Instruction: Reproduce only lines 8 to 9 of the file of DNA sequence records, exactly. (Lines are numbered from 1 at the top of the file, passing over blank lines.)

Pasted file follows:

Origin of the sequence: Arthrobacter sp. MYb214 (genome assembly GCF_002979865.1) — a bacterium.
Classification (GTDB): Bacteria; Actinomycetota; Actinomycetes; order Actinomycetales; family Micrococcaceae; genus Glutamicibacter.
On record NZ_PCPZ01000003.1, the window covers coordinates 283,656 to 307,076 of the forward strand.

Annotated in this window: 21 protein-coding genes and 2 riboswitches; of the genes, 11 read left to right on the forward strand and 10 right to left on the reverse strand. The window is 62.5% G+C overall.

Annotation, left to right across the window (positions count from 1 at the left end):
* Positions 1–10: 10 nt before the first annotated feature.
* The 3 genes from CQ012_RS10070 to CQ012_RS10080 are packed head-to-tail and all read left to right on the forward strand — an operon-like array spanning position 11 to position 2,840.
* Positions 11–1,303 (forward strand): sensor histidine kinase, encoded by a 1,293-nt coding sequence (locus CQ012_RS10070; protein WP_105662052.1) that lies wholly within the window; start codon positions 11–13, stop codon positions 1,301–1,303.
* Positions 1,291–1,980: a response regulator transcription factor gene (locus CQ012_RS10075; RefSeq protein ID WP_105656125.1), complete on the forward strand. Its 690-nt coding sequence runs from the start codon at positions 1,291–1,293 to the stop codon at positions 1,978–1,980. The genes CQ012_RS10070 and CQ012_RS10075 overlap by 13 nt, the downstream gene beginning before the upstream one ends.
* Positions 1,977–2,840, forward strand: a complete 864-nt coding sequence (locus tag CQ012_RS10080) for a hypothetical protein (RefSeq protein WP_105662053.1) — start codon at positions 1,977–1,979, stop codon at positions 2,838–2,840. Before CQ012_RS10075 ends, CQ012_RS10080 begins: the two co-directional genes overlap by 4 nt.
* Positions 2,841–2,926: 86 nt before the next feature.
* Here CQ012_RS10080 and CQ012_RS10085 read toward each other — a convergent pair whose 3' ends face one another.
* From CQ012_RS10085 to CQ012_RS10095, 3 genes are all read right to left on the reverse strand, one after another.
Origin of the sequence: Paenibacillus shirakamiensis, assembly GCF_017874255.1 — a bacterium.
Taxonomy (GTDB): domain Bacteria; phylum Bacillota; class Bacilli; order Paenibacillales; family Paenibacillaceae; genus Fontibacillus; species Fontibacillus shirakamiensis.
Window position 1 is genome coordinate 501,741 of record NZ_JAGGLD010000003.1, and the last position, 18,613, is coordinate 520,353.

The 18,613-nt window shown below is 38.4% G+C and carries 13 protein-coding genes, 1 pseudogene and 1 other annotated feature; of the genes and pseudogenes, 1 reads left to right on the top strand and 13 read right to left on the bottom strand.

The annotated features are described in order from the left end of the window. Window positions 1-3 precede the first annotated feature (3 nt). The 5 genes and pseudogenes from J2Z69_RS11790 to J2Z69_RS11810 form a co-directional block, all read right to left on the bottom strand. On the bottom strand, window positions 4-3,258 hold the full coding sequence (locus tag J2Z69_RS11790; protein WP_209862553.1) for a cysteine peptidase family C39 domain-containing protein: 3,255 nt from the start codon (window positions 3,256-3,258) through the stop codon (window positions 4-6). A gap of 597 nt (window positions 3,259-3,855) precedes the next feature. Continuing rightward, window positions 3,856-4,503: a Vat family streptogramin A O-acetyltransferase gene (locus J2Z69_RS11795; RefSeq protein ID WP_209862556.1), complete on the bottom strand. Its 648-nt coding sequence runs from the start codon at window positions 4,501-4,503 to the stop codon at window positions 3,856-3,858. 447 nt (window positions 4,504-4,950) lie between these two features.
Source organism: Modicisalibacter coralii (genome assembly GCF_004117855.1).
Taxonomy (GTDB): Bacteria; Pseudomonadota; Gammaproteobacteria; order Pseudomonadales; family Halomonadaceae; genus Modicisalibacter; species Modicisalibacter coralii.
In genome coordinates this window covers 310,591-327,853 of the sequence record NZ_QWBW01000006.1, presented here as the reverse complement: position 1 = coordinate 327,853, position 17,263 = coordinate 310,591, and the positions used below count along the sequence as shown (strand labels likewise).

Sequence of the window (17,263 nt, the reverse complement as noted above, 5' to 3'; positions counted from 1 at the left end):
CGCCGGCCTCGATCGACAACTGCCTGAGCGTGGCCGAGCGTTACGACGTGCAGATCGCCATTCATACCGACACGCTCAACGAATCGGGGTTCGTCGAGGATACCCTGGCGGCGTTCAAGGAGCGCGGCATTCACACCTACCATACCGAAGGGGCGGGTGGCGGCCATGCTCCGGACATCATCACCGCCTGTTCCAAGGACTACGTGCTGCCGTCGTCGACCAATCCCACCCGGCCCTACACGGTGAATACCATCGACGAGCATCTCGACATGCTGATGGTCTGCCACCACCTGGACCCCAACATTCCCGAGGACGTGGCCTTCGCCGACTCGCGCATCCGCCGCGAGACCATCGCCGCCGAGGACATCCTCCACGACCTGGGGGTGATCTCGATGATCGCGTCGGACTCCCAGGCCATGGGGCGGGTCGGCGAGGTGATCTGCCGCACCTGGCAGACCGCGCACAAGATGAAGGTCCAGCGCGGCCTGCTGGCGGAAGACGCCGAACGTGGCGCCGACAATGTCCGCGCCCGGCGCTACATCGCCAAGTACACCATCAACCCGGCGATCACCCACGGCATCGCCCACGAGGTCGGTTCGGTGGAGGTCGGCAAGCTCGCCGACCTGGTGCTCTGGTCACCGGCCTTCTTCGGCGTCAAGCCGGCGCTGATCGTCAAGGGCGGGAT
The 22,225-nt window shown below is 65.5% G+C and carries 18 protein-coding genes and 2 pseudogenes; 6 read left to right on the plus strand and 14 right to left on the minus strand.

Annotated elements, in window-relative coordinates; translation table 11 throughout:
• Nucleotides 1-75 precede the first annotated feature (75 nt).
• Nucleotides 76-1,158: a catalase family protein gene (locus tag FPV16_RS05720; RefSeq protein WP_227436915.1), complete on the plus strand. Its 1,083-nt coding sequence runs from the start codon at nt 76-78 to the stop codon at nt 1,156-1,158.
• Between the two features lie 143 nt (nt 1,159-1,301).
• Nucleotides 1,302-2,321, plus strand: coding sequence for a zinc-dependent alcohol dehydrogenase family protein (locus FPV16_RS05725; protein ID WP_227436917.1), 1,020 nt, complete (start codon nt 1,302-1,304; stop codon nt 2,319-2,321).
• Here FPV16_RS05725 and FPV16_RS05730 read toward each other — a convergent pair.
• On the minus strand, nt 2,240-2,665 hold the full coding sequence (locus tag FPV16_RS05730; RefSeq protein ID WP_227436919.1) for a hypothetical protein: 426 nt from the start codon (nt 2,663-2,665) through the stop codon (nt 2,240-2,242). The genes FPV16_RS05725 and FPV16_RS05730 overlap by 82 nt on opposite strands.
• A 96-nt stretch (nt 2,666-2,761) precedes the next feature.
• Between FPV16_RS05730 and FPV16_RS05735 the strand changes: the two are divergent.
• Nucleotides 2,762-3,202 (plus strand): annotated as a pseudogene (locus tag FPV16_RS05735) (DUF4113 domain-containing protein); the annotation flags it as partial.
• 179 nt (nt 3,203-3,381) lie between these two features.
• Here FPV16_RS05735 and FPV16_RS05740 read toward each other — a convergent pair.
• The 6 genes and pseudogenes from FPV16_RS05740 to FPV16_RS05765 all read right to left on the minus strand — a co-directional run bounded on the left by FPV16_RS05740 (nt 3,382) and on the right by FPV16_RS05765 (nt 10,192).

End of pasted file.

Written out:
* Positions 11–1,303 (forward strand): sensor histidine kinase, encoded by a 1,293-nt coding sequence (locus CQ012_RS10070; protein WP_105662052.1) that lies wholly within the window; start codon positions 11–13, stop codon positions 1,301–1,303.
* Positions 1,291–1,980: a response regulator transcription factor gene (locus CQ012_RS10075; RefSeq protein ID WP_105656125.1), complete on the forward strand. Its 690-nt coding sequence runs from the start codon at positions 1,291–1,293 to the stop codon at positions 1,978–1,980. The genes CQ012_RS10070 and CQ012_RS10075 overlap by 13 nt, the downstream gene beginning before the upstream one ends.